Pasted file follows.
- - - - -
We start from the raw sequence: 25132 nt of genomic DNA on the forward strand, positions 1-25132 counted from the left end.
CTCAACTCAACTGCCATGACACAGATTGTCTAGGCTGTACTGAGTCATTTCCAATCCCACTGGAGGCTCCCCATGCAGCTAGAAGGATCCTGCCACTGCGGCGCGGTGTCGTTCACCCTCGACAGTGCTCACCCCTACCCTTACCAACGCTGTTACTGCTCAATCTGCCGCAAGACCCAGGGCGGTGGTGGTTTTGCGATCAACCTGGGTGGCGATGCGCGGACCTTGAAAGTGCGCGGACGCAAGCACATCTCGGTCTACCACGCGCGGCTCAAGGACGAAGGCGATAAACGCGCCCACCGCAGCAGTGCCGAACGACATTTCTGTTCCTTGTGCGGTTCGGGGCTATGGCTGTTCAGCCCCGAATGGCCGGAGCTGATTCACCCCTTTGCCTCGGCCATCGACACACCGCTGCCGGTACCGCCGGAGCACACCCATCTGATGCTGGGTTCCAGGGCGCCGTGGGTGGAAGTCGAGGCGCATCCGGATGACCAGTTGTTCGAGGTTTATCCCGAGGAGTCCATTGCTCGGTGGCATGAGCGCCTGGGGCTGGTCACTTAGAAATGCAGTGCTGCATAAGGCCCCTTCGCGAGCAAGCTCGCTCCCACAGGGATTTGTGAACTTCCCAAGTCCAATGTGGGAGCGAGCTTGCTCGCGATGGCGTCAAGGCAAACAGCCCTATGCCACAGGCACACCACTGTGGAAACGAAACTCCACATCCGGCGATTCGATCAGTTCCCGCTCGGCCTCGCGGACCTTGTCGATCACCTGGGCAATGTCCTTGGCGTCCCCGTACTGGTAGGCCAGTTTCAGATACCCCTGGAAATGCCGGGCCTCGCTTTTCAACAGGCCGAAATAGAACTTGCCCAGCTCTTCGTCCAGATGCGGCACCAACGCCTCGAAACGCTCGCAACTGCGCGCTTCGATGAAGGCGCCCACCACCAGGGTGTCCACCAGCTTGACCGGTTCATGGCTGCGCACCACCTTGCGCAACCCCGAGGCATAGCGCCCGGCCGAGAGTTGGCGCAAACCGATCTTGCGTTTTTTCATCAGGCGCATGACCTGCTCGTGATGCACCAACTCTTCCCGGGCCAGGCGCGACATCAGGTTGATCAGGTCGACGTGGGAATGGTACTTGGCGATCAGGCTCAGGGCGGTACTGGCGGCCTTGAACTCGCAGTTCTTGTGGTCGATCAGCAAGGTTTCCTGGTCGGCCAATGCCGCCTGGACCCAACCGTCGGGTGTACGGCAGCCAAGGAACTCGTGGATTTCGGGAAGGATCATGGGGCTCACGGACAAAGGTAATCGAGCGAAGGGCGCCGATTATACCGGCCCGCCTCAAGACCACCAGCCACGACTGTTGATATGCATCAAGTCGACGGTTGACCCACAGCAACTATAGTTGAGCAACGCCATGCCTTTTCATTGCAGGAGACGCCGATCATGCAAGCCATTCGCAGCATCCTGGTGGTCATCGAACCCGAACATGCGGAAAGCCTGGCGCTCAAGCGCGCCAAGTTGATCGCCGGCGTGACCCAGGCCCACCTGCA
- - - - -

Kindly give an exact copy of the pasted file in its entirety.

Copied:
We start from the raw sequence: 25132 nt of genomic DNA on the forward strand, positions 1-25132 counted from the left end.
CTCAACTCAACTGCCATGACACAGATTGTCTAGGCTGTACTGAGTCATTTCCAATCCCACTGGAGGCTCCCCATGCAGCTAGAAGGATCCTGCCACTGCGGCGCGGTGTCGTTCACCCTCGACAGTGCTCACCCCTACCCTTACCAACGCTGTTACTGCTCAATCTGCCGCAAGACCCAGGGCGGTGGTGGTTTTGCGATCAACCTGGGTGGCGATGCGCGGACCTTGAAAGTGCGCGGACGCAAGCACATCTCGGTCTACCACGCGCGGCTCAAGGACGAAGGCGATAAACGCGCCCACCGCAGCAGTGCCGAACGACATTTCTGTTCCTTGTGCGGTTCGGGGCTATGGCTGTTCAGCCCCGAATGGCCGGAGCTGATTCACCCCTTTGCCTCGGCCATCGACACACCGCTGCCGGTACCGCCGGAGCACACCCATCTGATGCTGGGTTCCAGGGCGCCGTGGGTGGAAGTCGAGGCGCATCCGGATGACCAGTTGTTCGAGGTTTATCCCGAGGAGTCCATTGCTCGGTGGCATGAGCGCCTGGGGCTGGTCACTTAGAAATGCAGTGCTGCATAAGGCCCCTTCGCGAGCAAGCTCGCTCCCACAGGGATTTGTGAACTTCCCAAGTCCAATGTGGGAGCGAGCTTGCTCGCGATGGCGTCAAGGCAAACAGCCCTATGCCACAGGCACACCACTGTGGAAACGAAACTCCACATCCGGCGATTCGATCAGTTCCCGCTCGGCCTCGCGGACCTTGTCGATCACCTGGGCAATGTCCTTGGCGTCCCCGTACTGGTAGGCCAGTTTCAGATACCCCTGGAAATGCCGGGCCTCGCTTTTCAACAGGCCGAAATAGAACTTGCCCAGCTCTTCGTCCAGATGCGGCACCAACGCCTCGAAACGCTCGCAACTGCGCGCTTCGATGAAGGCGCCCACCACCAGGGTGTCCACCAGCTTGACCGGTTCATGGCTGCGCACCACCTTGCGCAACCCCGAGGCATAGCGCCCGGCCGAGAGTTGGCGCAAACCGATCTTGCGTTTTTTCATCAGGCGCATGACCTGCTCGTGATGCACCAACTCTTCCCGGGCCAGGCGCGACATCAGGTTGATCAGGTCGACGTGGGAATGGTACTTGGCGATCAGGCTCAGGGCGGTACTGGCGGCCTTGAACTCGCAGTTCTTGTGGTCGATCAGCAAGGTTTCCTGGTCGGCCAATGCCGCCTGGACCCAACCGTCGGGTGTACGGCAGCCAAGGAACTCGTGGATTTCGGGAAGGATCATGGGGCTCACGGACAAAGGTAATCGAGCGAAGGGCGCCGATTATACCGGCCCGCCTCAAGACCACCAGCCACGACTGTTGATATGCATCAAGTCGACGGTTGACCCACAGCAACTATAGTTGAGCAACGCCATGCCTTTTCATTGCAGGAGACGCCGATCATGCAAGCCATTCGCAGCATCCTGGTGGTCATCGAACCCGAACATGCGGAAAGCCTGGCGCTCAAGCGCGCCAAGTTGATCGCCGGCGTGACCCAGGCCCACCTGCA